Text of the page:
Student affairs leader Quamina Carter did not take a traditional route to higher education. For a decade prior to coming to Claremont Graduate University (CGU), she worked as a clinical therapist in DePauw University’s counseling center.
There, she had opportunities to work with the school’s student affairs division and began to learn that she was “sort of good at that side of the camp,” she says.
“Through that experience, I was able to get my foot in the door and do some student affairs work alongside colleagues and the president at DePauw University at that time," Carter says.
That penchant for student affairs stuck, recently bringing her into her current role as vice president of student affairs at CGU. CGU’s former dean of students and campus life, she arrived on campus in 2017 and became the school’s chief student affairs officer in June 2023.
"A lot of our clinical skills are very transferable,” Carter says. “And having served in the counseling center at an undergraduate institution, I was super familiar with the policies and processes. I was usually the consultant on a lot of cases [and] also the confidant for students in matters where they needed advocacy and representation."
Being a trained and licensed therapist means already having ample empathy, listening skills, solution and resource-finding abilities, and a strategic mind, Carter says. These skills have proven to be a good fit to CGU’s trans-disciplinary approaches to problem solving, she continues.
And with those assets, she has sought to improve student success at CGU and help coach rising student affairs leaders amid issues of turnover and fatigue in the field.
“Today's scholars are tomorrow's colleagues,” Carter says. “So, all of us working at institutions, particularly if we have academic programs that are training rising higher education professionals, should be looking through that lens of early collaboration [and searching for] opportunities to engage those students in meaningful projects — creating, fostering, grooming, developing our future higher education and student affairs professionals.”
Carter holds a B.S. in psychology from Tuskegee University, an M.S. in community counseling from Martin University, and is working toward a Ph.D. in higher education and student affairs from CGU.
As vice president of student affairs, Carter reports directly to CGU President Dr. Len Jessup and the Board of Trustees. She is involved in myriad school matters including campus life, international students services, disability services, the Clery Act, and financial aid as well as diversity, equity, and inclusion.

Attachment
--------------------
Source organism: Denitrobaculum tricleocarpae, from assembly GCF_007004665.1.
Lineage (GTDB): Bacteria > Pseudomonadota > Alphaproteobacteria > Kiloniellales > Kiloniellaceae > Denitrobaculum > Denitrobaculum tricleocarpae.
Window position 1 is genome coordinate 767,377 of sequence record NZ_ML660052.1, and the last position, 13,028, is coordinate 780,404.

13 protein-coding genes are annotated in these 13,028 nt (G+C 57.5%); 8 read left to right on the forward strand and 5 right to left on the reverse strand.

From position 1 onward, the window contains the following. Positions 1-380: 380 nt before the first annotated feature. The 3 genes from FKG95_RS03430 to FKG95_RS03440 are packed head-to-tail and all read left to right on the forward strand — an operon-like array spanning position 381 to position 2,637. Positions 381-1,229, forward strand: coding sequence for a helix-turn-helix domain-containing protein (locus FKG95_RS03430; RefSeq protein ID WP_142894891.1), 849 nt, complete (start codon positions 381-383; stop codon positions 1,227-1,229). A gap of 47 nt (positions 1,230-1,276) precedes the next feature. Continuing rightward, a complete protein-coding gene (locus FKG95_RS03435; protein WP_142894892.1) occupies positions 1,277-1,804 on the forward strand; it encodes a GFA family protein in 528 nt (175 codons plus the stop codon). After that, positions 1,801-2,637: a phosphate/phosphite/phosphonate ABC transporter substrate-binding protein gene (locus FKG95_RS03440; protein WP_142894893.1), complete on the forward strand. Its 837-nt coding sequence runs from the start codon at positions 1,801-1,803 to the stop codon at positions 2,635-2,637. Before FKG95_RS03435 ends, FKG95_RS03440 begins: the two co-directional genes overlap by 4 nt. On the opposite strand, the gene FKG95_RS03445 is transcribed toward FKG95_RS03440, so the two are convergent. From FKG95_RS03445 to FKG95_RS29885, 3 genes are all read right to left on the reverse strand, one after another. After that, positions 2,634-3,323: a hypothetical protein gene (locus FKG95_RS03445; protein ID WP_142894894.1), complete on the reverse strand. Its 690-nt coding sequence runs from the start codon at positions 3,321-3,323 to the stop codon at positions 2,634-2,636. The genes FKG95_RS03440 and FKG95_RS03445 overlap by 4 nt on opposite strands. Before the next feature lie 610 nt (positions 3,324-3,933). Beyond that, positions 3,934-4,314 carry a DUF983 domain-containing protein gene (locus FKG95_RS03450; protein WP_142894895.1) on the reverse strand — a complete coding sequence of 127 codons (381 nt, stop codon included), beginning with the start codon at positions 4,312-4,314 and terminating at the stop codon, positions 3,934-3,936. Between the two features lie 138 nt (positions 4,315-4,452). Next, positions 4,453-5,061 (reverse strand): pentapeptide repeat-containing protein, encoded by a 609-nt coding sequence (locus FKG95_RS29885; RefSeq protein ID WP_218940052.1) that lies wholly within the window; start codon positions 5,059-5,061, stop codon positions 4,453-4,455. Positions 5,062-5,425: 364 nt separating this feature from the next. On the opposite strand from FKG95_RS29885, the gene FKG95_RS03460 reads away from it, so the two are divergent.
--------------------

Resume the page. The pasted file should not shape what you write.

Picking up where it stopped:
“She's done amazing work in the area of not only student affairs but also in leading our DEI initiative,” says Jessup, adding that he considers Carter a trusted adviser. “In fact, she's been co-chair of our DEI committee now for quite some time and played a major role in shaping the DEI elements of the university's strategic plan."
Carter’s psychology background plays an important role in understanding and helping CGU bolster its student inclusion and success efforts, Jessup says.
Alongside higher ed, Carter maintains her clinical practice at The Well Counseling and Consulting Group in Indianapolis, where she offers therapy and executive coaching for rising student and academic affairs professionals.
In her work, Carter says she holds in high regard two core principles: wellness and inclusion.
"One of the key factors that has been helpful in my knowledge base – it's woven through everything that I do – is the awareness that inclusive practices take longer but they are more sustainable and is the best path to solving problems,” Carter says. “By including others, by having diverse fields, perspectives, understandings, and identities at a table, it may take longer to solidify a solution. But it's usually more sustainable because you've had full buy-in from a lot of different stakeholders that all hold varying views but with a similar goal in mind."
Wellness, not just for domestic students but also international and DACA students, has been a consideration in CGU’s initiatives, Carter says. To that end, CGU has offered support in the form of health insurance, health and wellness services regardless of location, tuition insurance, and an emergency fund.
“Life happens,” Carter says. “But as life happens, they're less likely to be negatively impacted by medical emergencies or procedures that could pull them away from their studies."
Carter’s grandfather was one of the original Tuskegee Airmen during WWII and she talks about the impact that her grandfather had on people and communities.
Coming to CGU and supporting graduate students was an intentional decision. And her grandfather’s influence was what helped guide her toward it.
“He would go around and he would speak. He would speak to schools and various community organizations. He received a Congressional Medal of Honor. He has an honorary doctorate,” Carter says. “All of these things that were happening, both as I was young and while I was an adult, all really had a huge impact on my value system and my love for HBCUs and our veterans.
“As a proud alum of Tuskegee, one of my commitments is to create pathways for HBCU graduates to attend graduate school.”